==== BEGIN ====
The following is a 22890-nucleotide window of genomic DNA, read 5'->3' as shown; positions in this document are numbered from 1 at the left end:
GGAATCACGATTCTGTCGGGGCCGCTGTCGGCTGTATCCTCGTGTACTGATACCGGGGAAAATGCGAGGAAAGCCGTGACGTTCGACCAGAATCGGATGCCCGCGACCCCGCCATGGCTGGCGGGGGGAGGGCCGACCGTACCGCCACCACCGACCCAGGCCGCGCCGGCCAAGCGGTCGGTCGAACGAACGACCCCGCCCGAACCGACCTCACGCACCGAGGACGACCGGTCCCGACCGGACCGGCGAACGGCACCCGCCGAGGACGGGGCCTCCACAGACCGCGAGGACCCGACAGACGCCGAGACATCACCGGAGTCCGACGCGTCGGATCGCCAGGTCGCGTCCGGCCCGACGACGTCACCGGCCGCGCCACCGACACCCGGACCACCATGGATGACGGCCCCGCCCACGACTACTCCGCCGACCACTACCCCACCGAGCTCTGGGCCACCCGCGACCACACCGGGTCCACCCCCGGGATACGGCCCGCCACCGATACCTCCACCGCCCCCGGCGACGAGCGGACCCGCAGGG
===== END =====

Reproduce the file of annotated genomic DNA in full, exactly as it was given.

The following is a 22890-nucleotide window of genomic DNA, read 5'->3' as shown; positions in this document are numbered from 1 at the left end:
GGAATCACGATTCTGTCGGGGCCGCTGTCGGCTGTATCCTCGTGTACTGATACCGGGGAAAATGCGAGGAAAGCCGTGACGTTCGACCAGAATCGGATGCCCGCGACCCCGCCATGGCTGGCGGGGGGAGGGCCGACCGTACCGCCACCACCGACCCAGGCCGCGCCGGCCAAGCGGTCGGTCGAACGAACGACCCCGCCCGAACCGACCTCACGCACCGAGGACGACCGGTCCCGACCGGACCGGCGAACGGCACCCGCCGAGGACGGGGCCTCCACAGACCGCGAGGACCCGACAGACGCCGAGACATCACCGGAGTCCGACGCGTCGGATCGCCAGGTCGCGTCCGGCCCGACGACGTCACCGGCCGCGCCACCGACACCCGGACCACCATGGATGACGGCCCCGCCCACGACTACTCCGCCGACCACTACCCCACCGAGCTCTGGGCCACCCGCGACCACACCGGGTCCACCCCCGGGATACGGCCCGCCACCGATACCTCCACCGCCCCCGGCGACGAGCGGACCCGCAGGG